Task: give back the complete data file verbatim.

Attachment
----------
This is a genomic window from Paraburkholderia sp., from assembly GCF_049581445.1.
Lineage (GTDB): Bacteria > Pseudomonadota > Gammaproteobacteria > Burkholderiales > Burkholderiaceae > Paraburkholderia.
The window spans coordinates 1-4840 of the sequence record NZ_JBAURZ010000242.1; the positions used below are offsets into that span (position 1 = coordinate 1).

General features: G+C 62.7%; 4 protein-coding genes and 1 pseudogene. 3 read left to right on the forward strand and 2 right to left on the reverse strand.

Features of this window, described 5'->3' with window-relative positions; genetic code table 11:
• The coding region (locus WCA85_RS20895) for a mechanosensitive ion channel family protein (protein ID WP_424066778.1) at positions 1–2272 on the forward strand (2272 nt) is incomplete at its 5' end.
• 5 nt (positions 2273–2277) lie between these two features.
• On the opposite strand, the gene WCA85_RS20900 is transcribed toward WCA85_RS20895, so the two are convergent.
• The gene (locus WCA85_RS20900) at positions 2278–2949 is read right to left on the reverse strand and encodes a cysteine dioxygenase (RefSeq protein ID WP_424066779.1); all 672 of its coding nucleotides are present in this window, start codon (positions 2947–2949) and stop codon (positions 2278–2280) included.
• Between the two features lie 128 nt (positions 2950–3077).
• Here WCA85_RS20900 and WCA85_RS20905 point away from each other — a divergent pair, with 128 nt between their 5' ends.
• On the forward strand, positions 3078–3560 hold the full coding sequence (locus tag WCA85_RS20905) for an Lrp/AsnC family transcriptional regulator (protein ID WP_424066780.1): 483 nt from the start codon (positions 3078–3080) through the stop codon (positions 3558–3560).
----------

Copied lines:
This is a genomic window from Paraburkholderia sp., from assembly GCF_049581445.1.
Lineage (GTDB): Bacteria > Pseudomonadota > Gammaproteobacteria > Burkholderiales > Burkholderiaceae > Paraburkholderia.
The window spans coordinates 1-4840 of the sequence record NZ_JBAURZ010000242.1; the positions used below are offsets into that span (position 1 = coordinate 1).

General features: G+C 62.7%; 4 protein-coding genes and 1 pseudogene. 3 read left to right on the forward strand and 2 right to left on the reverse strand.

Features of this window, described 5'->3' with window-relative positions; genetic code table 11:
• The coding region (locus WCA85_RS20895) for a mechanosensitive ion channel family protein (protein ID WP_424066778.1) at positions 1–2272 on the forward strand (2272 nt) is incomplete at its 5' end.
• 5 nt (positions 2273–2277) lie between these two features.
• On the opposite strand, the gene WCA85_RS20900 is transcribed toward WCA85_RS20895, so the two are convergent.
• The gene (locus WCA85_RS20900) at positions 2278–2949 is read right to left on the reverse strand and encodes a cysteine dioxygenase (RefSeq protein ID WP_424066779.1); all 672 of its coding nucleotides are present in this window, start codon (positions 2947–2949) and stop codon (positions 2278–2280) included.
• Between the two features lie 128 nt (positions 2950–3077).
• Here WCA85_RS20900 and WCA85_RS20905 point away from each other — a divergent pair, with 128 nt between their 5' ends.
• On the forward strand, positions 3078–3560 hold the full coding sequence (locus tag WCA85_RS20905) for an Lrp/AsnC family transcriptional regulator (protein ID WP_424066780.1): 483 nt from the start codon (positions 3078–3080) through the stop codon (positions 3558–3560).